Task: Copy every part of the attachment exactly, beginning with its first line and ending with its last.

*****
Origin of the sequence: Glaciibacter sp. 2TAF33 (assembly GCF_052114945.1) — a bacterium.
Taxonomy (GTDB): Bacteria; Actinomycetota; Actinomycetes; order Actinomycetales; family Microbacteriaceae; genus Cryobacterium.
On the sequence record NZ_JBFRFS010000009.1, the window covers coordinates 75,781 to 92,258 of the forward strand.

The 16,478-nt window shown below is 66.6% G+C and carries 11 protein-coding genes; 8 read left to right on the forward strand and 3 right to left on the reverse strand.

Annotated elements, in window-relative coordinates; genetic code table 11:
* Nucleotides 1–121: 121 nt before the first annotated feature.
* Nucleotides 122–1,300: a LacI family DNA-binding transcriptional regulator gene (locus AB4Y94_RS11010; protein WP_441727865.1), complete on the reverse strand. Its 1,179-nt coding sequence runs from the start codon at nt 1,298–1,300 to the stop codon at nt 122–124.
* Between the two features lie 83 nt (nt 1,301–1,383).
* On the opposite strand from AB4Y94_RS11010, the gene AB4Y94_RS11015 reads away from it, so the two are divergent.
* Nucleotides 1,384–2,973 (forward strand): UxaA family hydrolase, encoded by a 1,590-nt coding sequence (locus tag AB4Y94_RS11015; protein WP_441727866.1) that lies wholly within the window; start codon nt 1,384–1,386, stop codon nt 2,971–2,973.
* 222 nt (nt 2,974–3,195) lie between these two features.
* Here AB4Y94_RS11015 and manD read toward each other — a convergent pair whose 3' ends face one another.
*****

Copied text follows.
Origin of the sequence: Glaciibacter sp. 2TAF33 (assembly GCF_052114945.1) — a bacterium.
Taxonomy (GTDB): Bacteria; Actinomycetota; Actinomycetes; order Actinomycetales; family Microbacteriaceae; genus Cryobacterium.
On the sequence record NZ_JBFRFS010000009.1, the window covers coordinates 75,781 to 92,258 of the forward strand.

The 16,478-nt window shown below is 66.6% G+C and carries 11 protein-coding genes; 8 read left to right on the forward strand and 3 right to left on the reverse strand.

Annotated elements, in window-relative coordinates; genetic code table 11:
* Nucleotides 1–121: 121 nt before the first annotated feature.
* Nucleotides 122–1,300: a LacI family DNA-binding transcriptional regulator gene (locus AB4Y94_RS11010; protein WP_441727865.1), complete on the reverse strand. Its 1,179-nt coding sequence runs from the start codon at nt 1,298–1,300 to the stop codon at nt 122–124.
* Between the two features lie 83 nt (nt 1,301–1,383).
* On the opposite strand from AB4Y94_RS11010, the gene AB4Y94_RS11015 reads away from it, so the two are divergent.
* Nucleotides 1,384–2,973 (forward strand): UxaA family hydrolase, encoded by a 1,590-nt coding sequence (locus tag AB4Y94_RS11015; protein WP_441727866.1) that lies wholly within the window; start codon nt 1,384–1,386, stop codon nt 2,971–2,973.
* 222 nt (nt 2,974–3,195) lie between these two features.
* Here AB4Y94_RS11015 and manD read toward each other — a convergent pair whose 3' ends face one another.